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PhD thesis on the Geomorphology of Norse Harbours in Shetland, Iceland and Greenland

John Preston during survey work in Greenland.

In March 2018 John Preston successfully defended his PhD thesis at Edinburgh University. The aim of his thesis was to understand the role of geomorphological change in the abandonment of Norse harbours in the North Atlantic. The harbours ranged from small landing beaches used by small boats for local use through to much larger anchorages handling considerable trade and being important nodes on the transatlantic trading network.

Changes in coastal geomorphology, which happened on different spatial and temporal scales, required a response from seafarers. In his thesis, John developed a conceptual framework for the formation, recovery and stability of headland-dominated sandy beaches in high-energy environments, based on empirical observation and on the use of the MIKE21 numerical sediment transport model. Under persistent calm climatic conditions, nearshore seabed gradient is a weak control on beach formation and persistence in embayments. However, under persistent stormy conditions, nearshore sea bed gradient becomes the prominent control. Embayments with nearshore gradients of > 0.025 m/m inhibit beach recovery on a sub-annual timescale, while gradients < 0.025 m/m promote beach recovery.

These ideas were assessed in the Shetland Islands, using numerical modelling, geomorphology and OSL dating on sand blow deposits. In the late Norse Shetland era, beach landing sites in Unst became prone to depletion and destruction because of increased storminess. Numerical modelling (MIKE21) supports the idea that the recovery time of different sandy beaches on Unst is dependent on average nearshore slope. The beach at Sandwick, the location of a late Norse farmstead, has shallow nearshore gradients and recovers quickly in the face of storminess, but beach stability at Lunda Wick is more uncertain, and thus Lunda Wick represents a more problematic landing place, despite it´s long use since prehistoric times.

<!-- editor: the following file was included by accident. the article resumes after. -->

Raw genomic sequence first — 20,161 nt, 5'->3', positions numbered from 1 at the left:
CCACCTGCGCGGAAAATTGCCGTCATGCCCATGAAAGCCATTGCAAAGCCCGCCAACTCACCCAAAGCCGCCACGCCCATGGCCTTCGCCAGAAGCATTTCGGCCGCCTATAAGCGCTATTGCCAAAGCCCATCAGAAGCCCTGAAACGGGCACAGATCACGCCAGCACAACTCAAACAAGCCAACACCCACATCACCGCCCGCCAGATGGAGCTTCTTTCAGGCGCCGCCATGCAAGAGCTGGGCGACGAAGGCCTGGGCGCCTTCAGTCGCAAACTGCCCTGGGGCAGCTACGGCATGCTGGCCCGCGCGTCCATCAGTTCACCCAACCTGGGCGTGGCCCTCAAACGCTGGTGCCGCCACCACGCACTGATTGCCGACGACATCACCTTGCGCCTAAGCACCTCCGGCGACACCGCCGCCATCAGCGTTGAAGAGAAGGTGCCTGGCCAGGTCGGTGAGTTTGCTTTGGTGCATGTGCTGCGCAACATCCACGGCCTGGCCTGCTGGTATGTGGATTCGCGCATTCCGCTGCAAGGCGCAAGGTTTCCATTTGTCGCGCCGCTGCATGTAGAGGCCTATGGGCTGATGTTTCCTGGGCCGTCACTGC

The Norse harbour of the bishop’s seat at Garðar in the Eastern Settlement of Greenland is assessed to evaluate the impacts of gradual long term geomorphological change on coastlines that lack soft-sediment. A high resolution, near shore bathymetric survey shows that, due to relative sea level rise of 1 m per 500 years, the landing site became more difficult to access during the later period of Norse settlement due to the safe anchorages becoming shallower, skerries nearshore becoming obscured and key onshore infrastructure was disrupted.

Also, the possible role of terrestrial supplies of sediment in changing the viability of landing places was assessed with an evaluation of the Norse trading centre of Gásir in northern Iceland. Geomorphological mapping and analysis of fluvial connectivity indicated that the delta on which Gásir is located is prone to aggradation from large, irregular pulses of sediment derived from landslides in the catchment. Written sources and geomorphological mapping indicate geomorphological changes around the same time that trade was shifting to the use of boats with a deeper draft. Cultural change and environmental changes would have reinforced each other in rendering the harbour site nonviable for deeper draft boats such as cogs.

So, geomorphological forces acting on varying spatial and temporal scales have the potential to disrupt the use of landing sites. Whether these environmental changes led to the abandonment of a landing site was strongly influenced by the seafarers’ competence and available technology. Higher levels of competence would enable more problematic landing sites to be used, but there are limits to this adaptation. Technological changes, such as the use of larger and deeper draft boats, would have changed the geomorphic requirements for harbour sites, and thus may have led to a passive abandonment of the site over time rather than active abandonment such as that in the face of a catastrophic change of the shoreline. Coastal geomorphology was a critical factor affecting the use of Norse harbours, as it interacted with the wider cultural and economic developments in the North Atlantic realm.